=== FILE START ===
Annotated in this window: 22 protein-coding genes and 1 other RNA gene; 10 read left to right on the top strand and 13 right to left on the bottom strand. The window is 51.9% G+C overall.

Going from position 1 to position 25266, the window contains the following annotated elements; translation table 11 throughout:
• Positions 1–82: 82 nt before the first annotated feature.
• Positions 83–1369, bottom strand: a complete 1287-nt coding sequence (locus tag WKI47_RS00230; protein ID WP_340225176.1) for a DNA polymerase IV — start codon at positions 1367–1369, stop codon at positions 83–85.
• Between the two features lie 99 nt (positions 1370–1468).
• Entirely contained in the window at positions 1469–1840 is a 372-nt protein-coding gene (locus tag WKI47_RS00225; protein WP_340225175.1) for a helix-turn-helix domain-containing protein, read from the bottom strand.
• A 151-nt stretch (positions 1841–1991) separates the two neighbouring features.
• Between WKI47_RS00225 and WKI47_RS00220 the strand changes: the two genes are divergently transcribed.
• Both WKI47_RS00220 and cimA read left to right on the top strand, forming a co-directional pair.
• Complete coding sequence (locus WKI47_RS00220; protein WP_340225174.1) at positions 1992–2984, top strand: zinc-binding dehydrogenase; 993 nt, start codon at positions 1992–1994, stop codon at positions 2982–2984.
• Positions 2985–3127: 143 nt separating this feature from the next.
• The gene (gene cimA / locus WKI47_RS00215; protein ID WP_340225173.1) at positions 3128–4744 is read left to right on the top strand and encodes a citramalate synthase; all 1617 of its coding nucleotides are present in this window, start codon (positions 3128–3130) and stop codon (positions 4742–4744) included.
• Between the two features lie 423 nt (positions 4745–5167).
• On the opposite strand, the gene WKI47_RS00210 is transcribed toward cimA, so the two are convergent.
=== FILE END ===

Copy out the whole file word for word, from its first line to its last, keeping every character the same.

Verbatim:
Annotated in this window: 22 protein-coding genes and 1 other RNA gene; 10 read left to right on the top strand and 13 right to left on the bottom strand. The window is 51.9% G+C overall.

Going from position 1 to position 25266, the window contains the following annotated elements; translation table 11 throughout:
• Positions 1–82: 82 nt before the first annotated feature.
• Positions 83–1369, bottom strand: a complete 1287-nt coding sequence (locus tag WKI47_RS00230; protein ID WP_340225176.1) for a DNA polymerase IV — start codon at positions 1367–1369, stop codon at positions 83–85.
• Between the two features lie 99 nt (positions 1370–1468).
• Entirely contained in the window at positions 1469–1840 is a 372-nt protein-coding gene (locus tag WKI47_RS00225; protein WP_340225175.1) for a helix-turn-helix domain-containing protein, read from the bottom strand.
• A 151-nt stretch (positions 1841–1991) separates the two neighbouring features.
• Between WKI47_RS00225 and WKI47_RS00220 the strand changes: the two genes are divergently transcribed.
• Both WKI47_RS00220 and cimA read left to right on the top strand, forming a co-directional pair.
• Complete coding sequence (locus WKI47_RS00220; protein WP_340225174.1) at positions 1992–2984, top strand: zinc-binding dehydrogenase; 993 nt, start codon at positions 1992–1994, stop codon at positions 2982–2984.
• Positions 2985–3127: 143 nt separating this feature from the next.
• The gene (gene cimA / locus WKI47_RS00215; protein ID WP_340225173.1) at positions 3128–4744 is read left to right on the top strand and encodes a citramalate synthase; all 1617 of its coding nucleotides are present in this window, start codon (positions 3128–3130) and stop codon (positions 4742–4744) included.
• Between the two features lie 423 nt (positions 4745–5167).
• On the opposite strand, the gene WKI47_RS00210 is transcribed toward cimA, so the two are convergent.